Imaging Detects Cardiac Abnormalities in Endocarditis
Computed tomography effective when compared with echocardiography and surgical specimens
30 jan 2009-- Multislice computed tomography (CT) is effective in detecting valvular abnormalities in patients with suspected infective endocarditis compared with transesophageal echocardiography and surgical specimens, researchers report in the Feb. 3 issue of the Journal of the American College of Cardiology.
Gudrun M. Feuchtner, M.D., from Innsbruck Medical University in Austria, and colleagues compared the value of multislice CT, transesophageal echocardiography and intraoperative findings for the assessment of valvular abnormalities in 37 patients with suspected infective endocarditis.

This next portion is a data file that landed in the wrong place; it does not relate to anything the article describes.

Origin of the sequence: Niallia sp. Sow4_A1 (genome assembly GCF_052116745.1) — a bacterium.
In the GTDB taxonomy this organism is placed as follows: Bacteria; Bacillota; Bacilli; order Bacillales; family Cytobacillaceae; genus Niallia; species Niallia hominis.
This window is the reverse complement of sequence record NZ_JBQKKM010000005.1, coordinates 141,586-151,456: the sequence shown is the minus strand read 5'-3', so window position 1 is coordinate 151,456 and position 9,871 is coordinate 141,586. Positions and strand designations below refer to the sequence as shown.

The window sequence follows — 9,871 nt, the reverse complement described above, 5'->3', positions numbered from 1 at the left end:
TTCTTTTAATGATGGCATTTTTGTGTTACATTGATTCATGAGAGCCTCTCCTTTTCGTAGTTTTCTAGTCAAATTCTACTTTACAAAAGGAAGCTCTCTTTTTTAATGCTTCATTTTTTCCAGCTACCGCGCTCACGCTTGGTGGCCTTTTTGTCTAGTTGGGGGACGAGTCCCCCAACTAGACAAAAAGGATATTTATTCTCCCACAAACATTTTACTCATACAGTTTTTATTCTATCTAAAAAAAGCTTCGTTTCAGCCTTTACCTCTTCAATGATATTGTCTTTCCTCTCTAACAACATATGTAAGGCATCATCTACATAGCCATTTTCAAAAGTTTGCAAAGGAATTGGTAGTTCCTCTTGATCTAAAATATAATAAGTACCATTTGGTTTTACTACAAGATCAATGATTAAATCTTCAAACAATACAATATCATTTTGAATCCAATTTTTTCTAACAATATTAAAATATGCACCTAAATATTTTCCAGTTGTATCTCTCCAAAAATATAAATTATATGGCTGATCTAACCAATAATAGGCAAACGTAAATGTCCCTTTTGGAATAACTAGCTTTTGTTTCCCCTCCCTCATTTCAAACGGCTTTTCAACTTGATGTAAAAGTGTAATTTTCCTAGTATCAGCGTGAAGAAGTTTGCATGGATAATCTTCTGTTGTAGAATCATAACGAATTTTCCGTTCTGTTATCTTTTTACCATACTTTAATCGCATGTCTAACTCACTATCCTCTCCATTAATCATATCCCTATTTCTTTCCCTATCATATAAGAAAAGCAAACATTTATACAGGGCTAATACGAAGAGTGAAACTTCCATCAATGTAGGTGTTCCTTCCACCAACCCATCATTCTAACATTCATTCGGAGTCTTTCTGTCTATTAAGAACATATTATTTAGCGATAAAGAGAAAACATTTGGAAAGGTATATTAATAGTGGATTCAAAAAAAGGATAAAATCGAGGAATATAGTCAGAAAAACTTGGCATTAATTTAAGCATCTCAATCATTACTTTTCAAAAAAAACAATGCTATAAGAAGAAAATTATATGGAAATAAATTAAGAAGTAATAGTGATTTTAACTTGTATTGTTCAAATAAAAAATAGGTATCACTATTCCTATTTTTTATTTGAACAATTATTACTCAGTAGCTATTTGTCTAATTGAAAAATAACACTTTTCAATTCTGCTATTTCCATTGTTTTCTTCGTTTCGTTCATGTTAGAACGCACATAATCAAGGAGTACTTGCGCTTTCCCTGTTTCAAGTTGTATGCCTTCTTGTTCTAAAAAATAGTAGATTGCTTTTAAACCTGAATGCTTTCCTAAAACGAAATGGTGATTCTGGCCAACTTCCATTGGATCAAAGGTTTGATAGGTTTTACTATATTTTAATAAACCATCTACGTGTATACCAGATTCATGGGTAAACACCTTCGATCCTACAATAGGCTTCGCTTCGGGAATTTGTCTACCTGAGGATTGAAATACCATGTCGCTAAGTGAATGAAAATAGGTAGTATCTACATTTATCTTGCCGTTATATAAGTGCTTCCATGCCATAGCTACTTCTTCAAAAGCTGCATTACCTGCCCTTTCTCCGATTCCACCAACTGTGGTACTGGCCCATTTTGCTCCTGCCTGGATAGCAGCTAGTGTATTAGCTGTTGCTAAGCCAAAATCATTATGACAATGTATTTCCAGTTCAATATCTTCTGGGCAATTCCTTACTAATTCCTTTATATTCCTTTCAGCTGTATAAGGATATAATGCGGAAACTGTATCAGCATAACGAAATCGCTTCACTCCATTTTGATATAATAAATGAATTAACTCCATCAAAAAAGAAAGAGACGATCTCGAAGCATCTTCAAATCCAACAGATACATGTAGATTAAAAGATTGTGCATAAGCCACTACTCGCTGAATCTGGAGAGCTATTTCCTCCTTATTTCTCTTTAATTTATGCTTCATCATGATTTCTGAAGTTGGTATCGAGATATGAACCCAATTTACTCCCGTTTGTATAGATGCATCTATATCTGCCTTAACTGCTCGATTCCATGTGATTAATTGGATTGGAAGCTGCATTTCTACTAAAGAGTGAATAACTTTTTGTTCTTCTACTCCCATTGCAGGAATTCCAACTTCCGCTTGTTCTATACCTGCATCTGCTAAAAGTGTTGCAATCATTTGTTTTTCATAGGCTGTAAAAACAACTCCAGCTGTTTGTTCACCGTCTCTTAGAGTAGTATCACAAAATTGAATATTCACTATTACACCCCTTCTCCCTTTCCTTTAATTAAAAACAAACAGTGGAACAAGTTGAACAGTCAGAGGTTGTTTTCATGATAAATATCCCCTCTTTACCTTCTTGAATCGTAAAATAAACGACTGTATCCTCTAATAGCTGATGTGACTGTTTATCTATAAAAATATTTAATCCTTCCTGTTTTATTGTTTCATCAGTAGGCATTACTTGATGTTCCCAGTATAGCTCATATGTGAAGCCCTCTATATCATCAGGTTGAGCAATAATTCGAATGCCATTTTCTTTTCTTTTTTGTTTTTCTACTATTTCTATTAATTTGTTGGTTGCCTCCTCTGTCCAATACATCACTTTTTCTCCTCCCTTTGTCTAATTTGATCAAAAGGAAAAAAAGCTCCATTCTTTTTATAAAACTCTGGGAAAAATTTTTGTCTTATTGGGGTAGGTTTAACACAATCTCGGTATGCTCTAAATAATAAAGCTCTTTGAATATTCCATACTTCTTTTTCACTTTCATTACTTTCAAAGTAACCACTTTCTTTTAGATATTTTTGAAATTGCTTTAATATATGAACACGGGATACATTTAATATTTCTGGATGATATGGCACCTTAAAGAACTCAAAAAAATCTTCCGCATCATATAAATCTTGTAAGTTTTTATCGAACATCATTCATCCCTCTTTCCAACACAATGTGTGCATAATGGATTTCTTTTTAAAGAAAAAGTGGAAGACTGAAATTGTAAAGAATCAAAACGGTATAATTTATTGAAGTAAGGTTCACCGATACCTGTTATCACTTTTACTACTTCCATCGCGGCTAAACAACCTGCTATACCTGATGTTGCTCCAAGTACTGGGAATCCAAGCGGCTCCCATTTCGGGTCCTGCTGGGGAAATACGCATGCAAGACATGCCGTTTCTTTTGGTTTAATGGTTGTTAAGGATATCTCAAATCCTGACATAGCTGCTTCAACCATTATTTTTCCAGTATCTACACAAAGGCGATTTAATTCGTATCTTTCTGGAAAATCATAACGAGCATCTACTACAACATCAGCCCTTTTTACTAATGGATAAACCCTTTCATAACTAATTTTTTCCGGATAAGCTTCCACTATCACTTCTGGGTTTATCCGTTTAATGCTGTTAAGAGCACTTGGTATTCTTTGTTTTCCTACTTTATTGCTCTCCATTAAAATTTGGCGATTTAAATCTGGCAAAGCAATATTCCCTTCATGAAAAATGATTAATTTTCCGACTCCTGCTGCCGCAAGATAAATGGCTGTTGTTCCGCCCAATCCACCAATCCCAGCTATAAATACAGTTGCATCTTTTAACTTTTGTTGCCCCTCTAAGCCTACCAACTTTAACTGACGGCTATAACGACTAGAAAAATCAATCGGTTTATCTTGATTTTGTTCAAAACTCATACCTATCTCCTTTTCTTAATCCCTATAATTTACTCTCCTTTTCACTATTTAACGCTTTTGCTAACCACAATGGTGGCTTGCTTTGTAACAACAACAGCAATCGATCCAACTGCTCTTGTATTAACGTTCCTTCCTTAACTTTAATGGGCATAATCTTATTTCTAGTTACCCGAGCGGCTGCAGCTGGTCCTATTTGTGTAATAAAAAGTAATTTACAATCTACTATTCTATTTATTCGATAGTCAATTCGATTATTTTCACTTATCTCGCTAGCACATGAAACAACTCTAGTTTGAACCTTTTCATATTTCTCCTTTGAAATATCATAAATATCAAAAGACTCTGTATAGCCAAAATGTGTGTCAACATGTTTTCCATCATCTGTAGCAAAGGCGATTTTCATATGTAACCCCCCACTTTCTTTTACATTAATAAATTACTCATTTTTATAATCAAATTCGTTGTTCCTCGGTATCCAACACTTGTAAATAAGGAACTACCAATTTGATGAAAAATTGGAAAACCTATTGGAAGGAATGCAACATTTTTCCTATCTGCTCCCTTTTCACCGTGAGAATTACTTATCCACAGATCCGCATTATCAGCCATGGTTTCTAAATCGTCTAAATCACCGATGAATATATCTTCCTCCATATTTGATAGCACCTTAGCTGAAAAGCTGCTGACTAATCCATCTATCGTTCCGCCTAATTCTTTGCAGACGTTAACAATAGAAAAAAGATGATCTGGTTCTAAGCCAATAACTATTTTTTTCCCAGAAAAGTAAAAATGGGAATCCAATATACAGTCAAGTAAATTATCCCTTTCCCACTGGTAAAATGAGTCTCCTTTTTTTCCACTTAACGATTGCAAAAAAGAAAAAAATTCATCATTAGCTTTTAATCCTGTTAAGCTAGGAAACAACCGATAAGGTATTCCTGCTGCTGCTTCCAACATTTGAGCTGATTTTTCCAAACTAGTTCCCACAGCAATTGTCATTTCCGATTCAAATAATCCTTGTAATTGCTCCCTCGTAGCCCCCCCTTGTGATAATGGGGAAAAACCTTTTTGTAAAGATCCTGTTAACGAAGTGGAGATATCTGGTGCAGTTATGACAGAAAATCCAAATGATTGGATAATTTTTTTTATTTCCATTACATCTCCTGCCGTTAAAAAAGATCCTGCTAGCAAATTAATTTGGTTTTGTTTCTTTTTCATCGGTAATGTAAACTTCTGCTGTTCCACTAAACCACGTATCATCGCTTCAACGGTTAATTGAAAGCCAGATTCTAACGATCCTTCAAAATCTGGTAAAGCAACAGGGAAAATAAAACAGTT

The researchers found that evident valvular abnormalities were detected by multislice CT with 97 percent sensitivity and 88 percent specificity, with a positive predictive value of 97 percent and a negative predictive value of 88 percent compared with transesophageal echocardiography. Vegetations, abscesses and pseudoaneurysms were detected by CT and transesophageal echocardiography with similar accuracy, the report indicates. Compared with surgical specimens, multislice CT identified 96 percent of patients with valvular vegetations and 100 percent of patients with abscesses or pseudoaneurysms, the authors note.
"Multislice CT shows good results in detecting valvular abnormalities in infective endocarditis and could be applied in pre-operative planning and exclusion of coronary artery disease before surgery," Feuchtner and colleagues conclude.